Abstract

The Wheatstone gas field located in the Northern Carnarvon Basin offshore Western Australia achieved first gas in mid-2017. All seven foundation producers are equipped with permanent downhole gauges (PDHGs) for real-time pressure monitoring. Data from these gauges have been instrumental in understanding dynamic reservoir performance and reducing static uncertainties. The scope of this paper specifically covers the use of pressure and rate transient analyses (PTA and RTA) and the insights that have been gained during the first two years of production.

Significant offset distances exist between each PDHG and the reservoir. Corrections were developed to convert the gauge pressure to a reservoir datum, which primarily account for frictional and gas density changes with varying rates and temperatures within the wellbore. Other physical constraints and effects have been found to be more challenging to overcome, limiting the quality and interpretability of the pressure transients, particularly in the middle-time region. These include interference from non-reservoir pressure signals such as liquid fallback during shut-in, extremely low signal-to-noise ratios in the higher quality formations, and proximity to boundaries that render a short infinite-acting radial flow (IARF) period that could be masked by wellbore storage.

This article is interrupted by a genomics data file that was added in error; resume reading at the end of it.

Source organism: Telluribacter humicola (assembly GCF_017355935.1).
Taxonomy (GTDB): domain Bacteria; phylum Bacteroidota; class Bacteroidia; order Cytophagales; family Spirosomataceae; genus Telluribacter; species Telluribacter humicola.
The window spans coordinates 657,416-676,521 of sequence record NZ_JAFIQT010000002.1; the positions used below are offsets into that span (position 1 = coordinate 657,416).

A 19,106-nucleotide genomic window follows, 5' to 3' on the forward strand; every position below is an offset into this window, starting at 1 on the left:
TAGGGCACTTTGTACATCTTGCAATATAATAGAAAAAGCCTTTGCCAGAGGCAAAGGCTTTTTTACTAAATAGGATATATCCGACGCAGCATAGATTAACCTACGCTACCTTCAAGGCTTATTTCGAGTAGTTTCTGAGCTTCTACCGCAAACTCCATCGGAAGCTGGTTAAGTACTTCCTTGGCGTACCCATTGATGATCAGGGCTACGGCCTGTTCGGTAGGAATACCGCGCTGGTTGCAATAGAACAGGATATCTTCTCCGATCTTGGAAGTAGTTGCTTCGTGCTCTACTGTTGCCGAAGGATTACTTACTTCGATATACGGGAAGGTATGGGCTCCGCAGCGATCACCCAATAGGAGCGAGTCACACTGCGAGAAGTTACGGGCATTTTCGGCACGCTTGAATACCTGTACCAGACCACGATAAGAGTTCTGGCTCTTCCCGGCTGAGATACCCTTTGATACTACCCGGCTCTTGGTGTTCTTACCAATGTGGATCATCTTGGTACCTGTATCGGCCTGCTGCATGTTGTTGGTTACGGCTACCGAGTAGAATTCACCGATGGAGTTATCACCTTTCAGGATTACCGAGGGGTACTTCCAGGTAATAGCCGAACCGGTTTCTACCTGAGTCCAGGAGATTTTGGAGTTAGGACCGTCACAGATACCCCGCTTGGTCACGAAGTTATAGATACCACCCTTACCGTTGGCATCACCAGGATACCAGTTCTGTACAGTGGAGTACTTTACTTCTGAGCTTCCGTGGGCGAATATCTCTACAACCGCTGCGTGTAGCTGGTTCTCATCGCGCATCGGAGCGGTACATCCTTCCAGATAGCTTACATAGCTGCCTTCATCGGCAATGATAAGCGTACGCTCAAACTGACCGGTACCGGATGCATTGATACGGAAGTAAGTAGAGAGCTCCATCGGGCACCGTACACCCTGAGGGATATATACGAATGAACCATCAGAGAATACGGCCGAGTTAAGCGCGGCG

Attempts to circumvent these issues have included the use of drawdown transient analysis to complement build-ups. The step-rate test can eliminate liquid fallback entirely, which allows for better resolution of the IARF period. Rapid choke movements were also trialled to boost the reservoir response in some instances. Interpretations using the drawdown data were further verified in one producer through analysis of the buildup data acquired following a routine downhole safety valve closure, which benefitted from the trapping of condensed liquid above the closed valve. This provided the cleanest PTA data seen outside of drill stem testing during field appraisal. While successful in the example presented, no methods have yet been found to reliably increase IARF interpretability in those wells producing from the best quality sands.

Regarding RTA, the authors have found very few documented cases in the literature of applying this technique to conventional gas fields. To field-test its applicability in such an environment, evaluations of drainage volume by producer were performed and found satisfactory when compared with other estimates of gas in-place. It is hoped that a presentation and discussion of this finding will be additive to the reservoir engineering toolkit.

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